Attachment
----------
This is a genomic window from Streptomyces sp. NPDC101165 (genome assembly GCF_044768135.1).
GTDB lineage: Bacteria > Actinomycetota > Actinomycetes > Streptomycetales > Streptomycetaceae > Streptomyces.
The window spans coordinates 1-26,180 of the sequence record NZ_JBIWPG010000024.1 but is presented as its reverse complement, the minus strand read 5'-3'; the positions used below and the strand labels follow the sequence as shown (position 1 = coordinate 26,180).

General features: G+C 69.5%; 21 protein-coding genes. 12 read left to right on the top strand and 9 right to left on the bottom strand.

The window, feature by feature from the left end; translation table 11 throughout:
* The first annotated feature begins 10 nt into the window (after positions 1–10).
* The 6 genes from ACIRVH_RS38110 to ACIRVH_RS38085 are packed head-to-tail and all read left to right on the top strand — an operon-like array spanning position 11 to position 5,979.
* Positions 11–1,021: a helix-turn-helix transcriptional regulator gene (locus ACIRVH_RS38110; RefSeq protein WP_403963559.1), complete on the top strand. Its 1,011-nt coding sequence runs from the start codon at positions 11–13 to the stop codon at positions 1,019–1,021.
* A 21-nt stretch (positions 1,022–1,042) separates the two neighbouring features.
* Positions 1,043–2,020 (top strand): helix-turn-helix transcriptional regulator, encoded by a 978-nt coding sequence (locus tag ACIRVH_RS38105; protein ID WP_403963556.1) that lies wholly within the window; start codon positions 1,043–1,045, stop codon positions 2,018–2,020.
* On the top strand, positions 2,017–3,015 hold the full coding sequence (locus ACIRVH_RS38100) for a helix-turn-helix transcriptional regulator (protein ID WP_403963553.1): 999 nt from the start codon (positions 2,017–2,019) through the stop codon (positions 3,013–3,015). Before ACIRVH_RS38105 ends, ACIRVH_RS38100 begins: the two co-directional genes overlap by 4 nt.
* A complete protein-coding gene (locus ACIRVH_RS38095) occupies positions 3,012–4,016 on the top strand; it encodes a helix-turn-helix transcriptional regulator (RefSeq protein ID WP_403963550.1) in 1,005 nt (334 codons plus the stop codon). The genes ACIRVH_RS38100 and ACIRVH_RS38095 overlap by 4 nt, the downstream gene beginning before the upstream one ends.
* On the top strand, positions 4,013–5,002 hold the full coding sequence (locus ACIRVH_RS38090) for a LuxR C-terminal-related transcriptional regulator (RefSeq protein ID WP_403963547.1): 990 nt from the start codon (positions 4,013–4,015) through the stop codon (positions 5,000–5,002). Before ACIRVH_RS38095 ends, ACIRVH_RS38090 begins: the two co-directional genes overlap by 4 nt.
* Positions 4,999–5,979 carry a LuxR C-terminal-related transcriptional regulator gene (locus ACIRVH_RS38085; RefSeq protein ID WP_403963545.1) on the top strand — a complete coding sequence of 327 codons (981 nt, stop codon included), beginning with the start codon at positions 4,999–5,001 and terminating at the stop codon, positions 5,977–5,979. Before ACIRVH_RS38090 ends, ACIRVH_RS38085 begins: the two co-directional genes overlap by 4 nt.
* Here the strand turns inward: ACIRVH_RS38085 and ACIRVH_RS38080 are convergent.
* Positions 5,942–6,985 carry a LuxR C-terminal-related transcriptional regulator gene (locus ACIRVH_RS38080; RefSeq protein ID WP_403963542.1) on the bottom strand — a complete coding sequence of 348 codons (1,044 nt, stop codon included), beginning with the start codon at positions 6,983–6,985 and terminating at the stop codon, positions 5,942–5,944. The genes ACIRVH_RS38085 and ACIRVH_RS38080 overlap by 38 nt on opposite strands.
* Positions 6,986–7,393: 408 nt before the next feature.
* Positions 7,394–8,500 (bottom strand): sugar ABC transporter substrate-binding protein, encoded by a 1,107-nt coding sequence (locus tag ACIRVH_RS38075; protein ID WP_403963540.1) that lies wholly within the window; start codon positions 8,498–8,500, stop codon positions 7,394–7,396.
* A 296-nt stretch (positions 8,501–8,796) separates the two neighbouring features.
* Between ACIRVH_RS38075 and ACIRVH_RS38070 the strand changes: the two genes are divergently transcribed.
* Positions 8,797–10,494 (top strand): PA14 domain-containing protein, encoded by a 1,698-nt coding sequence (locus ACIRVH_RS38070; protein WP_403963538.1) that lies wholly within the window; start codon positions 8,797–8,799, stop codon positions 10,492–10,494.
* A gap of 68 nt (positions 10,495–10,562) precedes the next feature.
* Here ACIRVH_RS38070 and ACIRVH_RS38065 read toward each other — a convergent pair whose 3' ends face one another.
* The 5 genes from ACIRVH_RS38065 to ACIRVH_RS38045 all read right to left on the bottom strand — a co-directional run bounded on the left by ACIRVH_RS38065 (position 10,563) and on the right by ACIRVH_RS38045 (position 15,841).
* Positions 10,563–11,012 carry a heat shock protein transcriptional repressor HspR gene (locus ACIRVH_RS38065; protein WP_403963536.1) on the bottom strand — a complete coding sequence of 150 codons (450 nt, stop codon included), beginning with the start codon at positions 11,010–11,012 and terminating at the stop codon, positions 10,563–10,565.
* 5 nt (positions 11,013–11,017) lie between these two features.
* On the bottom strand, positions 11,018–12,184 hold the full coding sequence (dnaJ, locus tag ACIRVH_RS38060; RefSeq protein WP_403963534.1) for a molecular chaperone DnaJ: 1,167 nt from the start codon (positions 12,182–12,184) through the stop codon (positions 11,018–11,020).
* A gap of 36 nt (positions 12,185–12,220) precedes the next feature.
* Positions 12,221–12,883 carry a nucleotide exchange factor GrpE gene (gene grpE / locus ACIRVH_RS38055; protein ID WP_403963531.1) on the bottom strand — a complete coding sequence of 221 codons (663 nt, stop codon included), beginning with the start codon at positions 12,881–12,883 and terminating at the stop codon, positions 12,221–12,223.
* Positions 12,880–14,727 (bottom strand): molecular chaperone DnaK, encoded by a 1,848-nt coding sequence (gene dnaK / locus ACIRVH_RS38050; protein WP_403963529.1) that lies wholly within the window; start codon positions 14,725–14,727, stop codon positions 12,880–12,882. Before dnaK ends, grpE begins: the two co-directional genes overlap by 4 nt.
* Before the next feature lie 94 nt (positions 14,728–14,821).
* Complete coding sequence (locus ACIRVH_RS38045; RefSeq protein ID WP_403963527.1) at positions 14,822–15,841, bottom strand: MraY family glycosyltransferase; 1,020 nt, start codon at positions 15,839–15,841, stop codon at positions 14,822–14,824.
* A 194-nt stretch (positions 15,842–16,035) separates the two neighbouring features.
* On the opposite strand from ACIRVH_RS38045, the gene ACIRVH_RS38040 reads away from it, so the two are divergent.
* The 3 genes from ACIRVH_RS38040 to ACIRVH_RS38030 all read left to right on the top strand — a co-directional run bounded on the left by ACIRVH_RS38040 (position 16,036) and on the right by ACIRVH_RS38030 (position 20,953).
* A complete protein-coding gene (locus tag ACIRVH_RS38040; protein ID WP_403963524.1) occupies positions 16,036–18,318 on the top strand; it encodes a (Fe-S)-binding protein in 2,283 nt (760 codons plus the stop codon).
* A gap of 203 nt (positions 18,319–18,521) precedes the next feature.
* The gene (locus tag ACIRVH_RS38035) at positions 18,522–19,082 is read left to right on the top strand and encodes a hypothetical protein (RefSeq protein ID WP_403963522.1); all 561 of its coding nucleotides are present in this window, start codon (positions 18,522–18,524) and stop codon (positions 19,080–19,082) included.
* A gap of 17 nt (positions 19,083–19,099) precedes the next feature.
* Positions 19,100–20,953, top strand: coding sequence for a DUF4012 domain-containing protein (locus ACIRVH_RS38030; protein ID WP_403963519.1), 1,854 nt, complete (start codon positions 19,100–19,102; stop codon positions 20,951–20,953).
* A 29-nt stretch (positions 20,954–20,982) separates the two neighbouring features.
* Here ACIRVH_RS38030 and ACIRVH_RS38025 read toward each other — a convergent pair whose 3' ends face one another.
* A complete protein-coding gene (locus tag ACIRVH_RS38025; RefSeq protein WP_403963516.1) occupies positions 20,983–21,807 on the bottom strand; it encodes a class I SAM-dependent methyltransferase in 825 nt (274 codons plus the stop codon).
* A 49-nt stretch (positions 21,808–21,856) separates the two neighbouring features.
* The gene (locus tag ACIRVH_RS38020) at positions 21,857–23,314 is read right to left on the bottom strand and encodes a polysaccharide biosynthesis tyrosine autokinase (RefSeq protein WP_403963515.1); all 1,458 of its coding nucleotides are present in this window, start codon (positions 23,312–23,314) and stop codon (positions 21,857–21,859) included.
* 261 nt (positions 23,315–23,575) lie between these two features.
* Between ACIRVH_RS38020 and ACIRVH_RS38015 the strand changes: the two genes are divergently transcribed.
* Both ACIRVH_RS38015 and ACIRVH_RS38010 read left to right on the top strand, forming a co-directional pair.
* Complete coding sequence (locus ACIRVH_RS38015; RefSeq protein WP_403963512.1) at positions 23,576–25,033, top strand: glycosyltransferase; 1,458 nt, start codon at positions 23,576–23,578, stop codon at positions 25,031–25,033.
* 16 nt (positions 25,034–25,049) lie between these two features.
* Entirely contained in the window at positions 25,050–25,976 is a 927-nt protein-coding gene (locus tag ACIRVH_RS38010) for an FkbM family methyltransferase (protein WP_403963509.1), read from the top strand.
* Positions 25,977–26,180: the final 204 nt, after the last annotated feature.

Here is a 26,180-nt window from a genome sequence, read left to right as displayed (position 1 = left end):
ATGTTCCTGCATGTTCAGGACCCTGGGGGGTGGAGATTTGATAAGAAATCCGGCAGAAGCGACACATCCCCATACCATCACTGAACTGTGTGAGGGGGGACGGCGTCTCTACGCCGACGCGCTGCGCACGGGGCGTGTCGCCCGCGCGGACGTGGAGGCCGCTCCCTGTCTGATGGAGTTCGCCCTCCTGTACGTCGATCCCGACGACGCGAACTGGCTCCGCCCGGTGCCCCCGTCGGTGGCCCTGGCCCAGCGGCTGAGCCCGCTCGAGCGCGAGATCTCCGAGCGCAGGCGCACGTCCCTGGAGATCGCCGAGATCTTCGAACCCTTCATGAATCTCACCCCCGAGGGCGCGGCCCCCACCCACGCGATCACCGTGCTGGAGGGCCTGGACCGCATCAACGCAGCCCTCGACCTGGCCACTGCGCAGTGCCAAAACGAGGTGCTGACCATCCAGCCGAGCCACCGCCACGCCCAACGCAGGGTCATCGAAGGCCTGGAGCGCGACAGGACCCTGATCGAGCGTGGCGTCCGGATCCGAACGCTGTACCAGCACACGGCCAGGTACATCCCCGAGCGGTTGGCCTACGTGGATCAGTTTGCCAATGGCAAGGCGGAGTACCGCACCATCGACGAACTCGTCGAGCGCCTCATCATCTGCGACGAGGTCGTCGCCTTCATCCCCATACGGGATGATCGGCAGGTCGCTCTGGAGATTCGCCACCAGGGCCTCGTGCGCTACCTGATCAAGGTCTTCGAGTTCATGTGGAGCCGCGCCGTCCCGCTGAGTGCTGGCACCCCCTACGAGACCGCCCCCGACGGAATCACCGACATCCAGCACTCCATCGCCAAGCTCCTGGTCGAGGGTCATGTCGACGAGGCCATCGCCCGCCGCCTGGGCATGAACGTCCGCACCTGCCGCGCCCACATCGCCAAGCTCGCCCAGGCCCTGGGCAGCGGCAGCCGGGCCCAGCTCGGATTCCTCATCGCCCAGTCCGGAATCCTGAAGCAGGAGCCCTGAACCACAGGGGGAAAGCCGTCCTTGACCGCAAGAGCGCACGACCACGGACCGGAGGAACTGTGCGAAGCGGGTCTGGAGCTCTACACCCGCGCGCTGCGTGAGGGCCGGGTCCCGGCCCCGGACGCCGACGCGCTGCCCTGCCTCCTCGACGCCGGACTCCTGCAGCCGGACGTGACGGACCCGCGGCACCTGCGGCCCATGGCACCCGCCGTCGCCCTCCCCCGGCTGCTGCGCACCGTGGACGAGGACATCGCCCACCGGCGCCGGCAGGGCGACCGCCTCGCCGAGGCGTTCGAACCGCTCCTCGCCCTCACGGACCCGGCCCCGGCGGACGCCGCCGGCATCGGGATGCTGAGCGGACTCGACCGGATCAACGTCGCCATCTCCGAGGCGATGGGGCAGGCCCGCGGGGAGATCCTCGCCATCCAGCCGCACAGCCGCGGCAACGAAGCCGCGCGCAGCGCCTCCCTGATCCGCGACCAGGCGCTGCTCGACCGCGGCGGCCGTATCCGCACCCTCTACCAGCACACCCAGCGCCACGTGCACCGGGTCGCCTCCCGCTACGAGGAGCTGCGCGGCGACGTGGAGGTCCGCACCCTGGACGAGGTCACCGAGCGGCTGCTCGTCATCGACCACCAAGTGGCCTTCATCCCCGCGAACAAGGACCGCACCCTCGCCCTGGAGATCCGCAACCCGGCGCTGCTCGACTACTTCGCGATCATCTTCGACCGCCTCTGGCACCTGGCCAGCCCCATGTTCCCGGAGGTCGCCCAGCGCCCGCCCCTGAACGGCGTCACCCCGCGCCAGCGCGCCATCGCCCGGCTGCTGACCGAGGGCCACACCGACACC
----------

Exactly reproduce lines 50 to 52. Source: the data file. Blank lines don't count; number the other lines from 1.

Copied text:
* 16 nt (positions 25,034–25,049) lie between these two features.
* Entirely contained in the window at positions 25,050–25,976 is a 927-nt protein-coding gene (locus tag ACIRVH_RS38010) for an FkbM family methyltransferase (protein WP_403963509.1), read from the top strand.
* Positions 25,977–26,180: the final 204 nt, after the last annotated feature.